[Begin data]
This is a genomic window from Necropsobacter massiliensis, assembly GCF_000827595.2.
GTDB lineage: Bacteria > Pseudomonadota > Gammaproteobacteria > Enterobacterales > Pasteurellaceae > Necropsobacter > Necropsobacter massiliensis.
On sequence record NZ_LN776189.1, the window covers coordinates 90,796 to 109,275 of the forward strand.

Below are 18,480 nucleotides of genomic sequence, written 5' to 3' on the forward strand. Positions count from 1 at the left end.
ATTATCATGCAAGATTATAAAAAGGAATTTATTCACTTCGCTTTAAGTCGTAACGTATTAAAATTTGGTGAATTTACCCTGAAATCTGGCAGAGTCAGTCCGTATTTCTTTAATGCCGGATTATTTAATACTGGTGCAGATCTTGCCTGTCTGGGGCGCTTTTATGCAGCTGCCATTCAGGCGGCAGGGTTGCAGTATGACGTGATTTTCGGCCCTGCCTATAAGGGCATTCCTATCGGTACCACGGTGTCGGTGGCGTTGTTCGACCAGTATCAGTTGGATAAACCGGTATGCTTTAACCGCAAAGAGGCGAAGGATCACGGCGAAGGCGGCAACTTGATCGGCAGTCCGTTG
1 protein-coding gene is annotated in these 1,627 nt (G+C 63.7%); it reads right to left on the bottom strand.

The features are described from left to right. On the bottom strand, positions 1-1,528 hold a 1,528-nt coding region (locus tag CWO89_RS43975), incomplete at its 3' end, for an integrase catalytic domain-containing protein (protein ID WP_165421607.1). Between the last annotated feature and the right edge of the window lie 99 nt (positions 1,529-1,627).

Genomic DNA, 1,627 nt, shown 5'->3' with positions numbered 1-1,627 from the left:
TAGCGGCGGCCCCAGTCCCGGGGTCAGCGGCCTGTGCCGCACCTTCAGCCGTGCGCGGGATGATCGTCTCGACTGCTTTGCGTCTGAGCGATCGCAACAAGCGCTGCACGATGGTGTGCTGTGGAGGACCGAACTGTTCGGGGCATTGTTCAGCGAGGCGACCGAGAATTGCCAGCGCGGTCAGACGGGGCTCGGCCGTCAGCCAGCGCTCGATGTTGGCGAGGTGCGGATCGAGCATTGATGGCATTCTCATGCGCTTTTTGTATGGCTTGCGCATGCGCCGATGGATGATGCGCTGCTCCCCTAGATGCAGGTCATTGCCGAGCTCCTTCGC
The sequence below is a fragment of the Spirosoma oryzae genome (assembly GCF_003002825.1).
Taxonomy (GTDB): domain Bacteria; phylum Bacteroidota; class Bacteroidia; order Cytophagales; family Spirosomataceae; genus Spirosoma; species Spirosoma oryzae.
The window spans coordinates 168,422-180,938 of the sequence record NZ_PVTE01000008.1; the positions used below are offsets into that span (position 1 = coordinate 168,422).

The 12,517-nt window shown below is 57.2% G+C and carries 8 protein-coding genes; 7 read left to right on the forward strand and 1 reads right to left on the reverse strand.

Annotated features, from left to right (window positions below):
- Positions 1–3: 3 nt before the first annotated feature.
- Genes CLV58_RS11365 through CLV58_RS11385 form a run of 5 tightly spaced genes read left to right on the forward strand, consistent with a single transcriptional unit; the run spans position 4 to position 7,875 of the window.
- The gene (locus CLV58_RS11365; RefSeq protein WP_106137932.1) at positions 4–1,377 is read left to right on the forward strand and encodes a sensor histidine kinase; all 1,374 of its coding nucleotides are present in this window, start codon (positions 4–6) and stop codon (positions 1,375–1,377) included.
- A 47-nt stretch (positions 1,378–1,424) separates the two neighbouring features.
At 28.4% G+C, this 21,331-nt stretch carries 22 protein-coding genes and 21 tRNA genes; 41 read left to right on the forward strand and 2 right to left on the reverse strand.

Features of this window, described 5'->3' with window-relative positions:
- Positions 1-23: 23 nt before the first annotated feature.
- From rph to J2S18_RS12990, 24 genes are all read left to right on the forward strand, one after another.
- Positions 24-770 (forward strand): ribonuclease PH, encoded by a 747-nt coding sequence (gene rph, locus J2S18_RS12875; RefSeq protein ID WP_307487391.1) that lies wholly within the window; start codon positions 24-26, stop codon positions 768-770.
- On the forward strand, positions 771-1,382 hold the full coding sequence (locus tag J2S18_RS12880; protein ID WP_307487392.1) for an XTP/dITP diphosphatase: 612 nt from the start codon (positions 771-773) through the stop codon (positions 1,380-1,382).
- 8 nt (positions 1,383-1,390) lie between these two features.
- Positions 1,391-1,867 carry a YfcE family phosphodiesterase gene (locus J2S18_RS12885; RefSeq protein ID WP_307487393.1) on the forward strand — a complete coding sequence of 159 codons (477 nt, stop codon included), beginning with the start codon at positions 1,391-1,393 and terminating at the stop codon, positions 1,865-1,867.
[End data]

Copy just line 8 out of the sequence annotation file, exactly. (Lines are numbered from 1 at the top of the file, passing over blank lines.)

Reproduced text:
Genomic DNA, 1,627 nt, shown 5'->3' with positions numbered 1-1,627 from the left: